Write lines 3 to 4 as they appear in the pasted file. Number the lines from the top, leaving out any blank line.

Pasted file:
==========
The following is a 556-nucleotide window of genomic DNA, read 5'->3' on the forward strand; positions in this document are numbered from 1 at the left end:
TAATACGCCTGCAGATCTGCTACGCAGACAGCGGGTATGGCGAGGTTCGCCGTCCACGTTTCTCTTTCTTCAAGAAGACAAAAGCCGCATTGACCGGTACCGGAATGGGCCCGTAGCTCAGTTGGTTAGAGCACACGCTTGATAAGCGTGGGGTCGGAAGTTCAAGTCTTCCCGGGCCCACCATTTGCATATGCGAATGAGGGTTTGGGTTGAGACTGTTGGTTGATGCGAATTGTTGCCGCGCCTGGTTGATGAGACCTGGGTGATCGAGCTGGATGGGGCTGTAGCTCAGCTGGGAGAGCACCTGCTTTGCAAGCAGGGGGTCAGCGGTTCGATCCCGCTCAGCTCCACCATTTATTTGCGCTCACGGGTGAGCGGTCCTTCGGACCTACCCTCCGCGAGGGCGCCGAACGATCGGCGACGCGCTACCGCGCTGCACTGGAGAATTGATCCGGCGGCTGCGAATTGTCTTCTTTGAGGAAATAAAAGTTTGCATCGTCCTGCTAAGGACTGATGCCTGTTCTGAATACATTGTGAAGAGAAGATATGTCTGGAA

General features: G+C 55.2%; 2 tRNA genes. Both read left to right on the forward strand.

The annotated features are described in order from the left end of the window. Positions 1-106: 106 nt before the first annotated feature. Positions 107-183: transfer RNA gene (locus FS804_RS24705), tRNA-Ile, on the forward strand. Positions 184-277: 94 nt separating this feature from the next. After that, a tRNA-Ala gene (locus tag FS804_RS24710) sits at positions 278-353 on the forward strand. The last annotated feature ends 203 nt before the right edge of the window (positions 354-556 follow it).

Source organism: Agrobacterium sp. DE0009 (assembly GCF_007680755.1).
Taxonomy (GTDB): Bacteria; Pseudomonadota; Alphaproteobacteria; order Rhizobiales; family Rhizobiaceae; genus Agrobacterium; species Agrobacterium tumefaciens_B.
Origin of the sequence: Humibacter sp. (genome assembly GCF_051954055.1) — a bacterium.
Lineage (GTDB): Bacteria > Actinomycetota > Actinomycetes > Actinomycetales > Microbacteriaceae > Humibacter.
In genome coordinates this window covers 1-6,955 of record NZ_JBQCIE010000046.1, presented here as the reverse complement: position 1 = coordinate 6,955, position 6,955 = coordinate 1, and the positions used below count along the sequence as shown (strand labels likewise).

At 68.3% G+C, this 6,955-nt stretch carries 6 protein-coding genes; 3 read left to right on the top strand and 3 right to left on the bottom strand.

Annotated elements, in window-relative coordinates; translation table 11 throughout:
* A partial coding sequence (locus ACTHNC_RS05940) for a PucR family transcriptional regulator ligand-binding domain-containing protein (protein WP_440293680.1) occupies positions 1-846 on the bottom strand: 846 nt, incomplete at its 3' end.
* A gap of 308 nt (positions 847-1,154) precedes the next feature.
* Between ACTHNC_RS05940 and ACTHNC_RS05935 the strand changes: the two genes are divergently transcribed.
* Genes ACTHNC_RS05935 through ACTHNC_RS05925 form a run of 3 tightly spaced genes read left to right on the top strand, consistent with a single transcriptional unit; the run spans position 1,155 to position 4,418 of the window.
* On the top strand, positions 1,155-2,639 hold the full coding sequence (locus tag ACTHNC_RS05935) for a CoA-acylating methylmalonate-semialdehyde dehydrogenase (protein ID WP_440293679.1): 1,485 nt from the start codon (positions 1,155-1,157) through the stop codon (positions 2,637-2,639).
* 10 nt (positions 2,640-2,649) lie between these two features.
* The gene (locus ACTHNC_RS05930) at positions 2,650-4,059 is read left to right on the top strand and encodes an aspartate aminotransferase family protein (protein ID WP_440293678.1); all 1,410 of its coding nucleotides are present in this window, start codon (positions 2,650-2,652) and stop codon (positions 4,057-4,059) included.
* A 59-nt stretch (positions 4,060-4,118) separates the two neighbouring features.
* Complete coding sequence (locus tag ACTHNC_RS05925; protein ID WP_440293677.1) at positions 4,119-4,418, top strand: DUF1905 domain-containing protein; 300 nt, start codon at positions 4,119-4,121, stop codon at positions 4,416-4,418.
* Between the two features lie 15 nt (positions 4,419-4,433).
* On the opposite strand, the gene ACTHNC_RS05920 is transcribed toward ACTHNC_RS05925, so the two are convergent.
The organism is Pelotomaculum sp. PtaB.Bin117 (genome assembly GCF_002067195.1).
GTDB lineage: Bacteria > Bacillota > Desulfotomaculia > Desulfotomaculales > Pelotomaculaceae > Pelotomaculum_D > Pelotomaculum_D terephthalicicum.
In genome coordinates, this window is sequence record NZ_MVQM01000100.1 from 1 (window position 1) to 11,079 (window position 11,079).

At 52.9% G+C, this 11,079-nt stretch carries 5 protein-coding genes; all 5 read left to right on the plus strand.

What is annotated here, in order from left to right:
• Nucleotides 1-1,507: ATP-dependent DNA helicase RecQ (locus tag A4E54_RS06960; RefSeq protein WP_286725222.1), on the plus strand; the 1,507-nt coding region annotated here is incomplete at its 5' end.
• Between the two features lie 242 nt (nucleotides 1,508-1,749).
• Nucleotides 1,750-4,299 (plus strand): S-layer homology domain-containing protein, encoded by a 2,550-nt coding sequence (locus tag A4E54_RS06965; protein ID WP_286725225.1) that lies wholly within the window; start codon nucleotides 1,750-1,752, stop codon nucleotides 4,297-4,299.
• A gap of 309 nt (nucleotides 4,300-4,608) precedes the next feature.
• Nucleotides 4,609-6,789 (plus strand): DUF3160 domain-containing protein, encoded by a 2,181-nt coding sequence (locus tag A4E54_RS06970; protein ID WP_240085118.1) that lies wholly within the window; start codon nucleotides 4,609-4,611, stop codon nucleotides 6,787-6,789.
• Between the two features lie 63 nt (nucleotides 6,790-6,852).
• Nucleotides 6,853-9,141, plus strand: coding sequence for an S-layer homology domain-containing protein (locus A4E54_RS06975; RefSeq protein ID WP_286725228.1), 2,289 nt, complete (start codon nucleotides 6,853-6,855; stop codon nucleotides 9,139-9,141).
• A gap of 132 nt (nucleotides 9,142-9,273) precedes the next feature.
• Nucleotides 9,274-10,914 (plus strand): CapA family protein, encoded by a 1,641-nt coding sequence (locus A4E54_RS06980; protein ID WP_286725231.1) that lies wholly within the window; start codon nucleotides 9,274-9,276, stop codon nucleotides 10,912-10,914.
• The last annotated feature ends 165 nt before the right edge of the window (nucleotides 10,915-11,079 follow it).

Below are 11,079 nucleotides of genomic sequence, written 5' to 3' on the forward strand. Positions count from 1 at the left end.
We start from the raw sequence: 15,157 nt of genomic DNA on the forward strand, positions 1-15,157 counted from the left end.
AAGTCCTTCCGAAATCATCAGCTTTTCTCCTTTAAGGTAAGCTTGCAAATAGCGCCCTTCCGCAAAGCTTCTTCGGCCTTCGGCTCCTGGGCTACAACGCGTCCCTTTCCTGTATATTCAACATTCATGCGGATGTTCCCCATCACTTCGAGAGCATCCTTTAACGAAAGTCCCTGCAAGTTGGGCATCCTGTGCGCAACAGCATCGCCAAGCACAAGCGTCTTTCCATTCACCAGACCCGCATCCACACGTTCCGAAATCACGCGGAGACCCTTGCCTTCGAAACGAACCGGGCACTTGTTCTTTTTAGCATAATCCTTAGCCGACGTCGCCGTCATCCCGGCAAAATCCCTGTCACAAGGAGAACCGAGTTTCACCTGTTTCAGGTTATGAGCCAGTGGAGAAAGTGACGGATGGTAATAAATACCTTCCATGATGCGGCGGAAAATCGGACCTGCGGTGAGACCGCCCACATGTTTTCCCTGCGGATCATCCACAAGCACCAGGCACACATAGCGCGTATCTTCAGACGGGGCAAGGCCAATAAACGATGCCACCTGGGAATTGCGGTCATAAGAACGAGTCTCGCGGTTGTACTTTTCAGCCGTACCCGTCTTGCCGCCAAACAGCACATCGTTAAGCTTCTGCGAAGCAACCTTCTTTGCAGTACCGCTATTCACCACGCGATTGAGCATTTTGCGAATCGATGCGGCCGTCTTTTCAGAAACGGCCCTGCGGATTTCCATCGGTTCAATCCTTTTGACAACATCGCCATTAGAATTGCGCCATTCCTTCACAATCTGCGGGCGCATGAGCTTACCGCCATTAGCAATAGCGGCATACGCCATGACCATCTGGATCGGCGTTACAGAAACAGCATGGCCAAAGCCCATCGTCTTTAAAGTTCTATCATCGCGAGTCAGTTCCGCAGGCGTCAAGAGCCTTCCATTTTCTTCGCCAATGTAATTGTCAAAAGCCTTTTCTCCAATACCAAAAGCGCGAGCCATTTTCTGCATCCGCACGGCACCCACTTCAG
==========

General features: G+C 55.2%; 2 tRNA genes. Both read left to right on the forward strand.

The annotated features are described in order from the left end of the window. Positions 1-106: 106 nt before the first annotated feature. Positions 107-183: transfer RNA gene (locus FS804_RS24705), tRNA-Ile, on the forward strand. Positions 184-277: 94 nt separating this feature from the next. After that, a tRNA-Ala gene (locus tag FS804_RS24710) sits at positions 278-353 on the forward strand. The last annotated feature ends 203 nt before the right edge of the window (positions 354-556 follow it).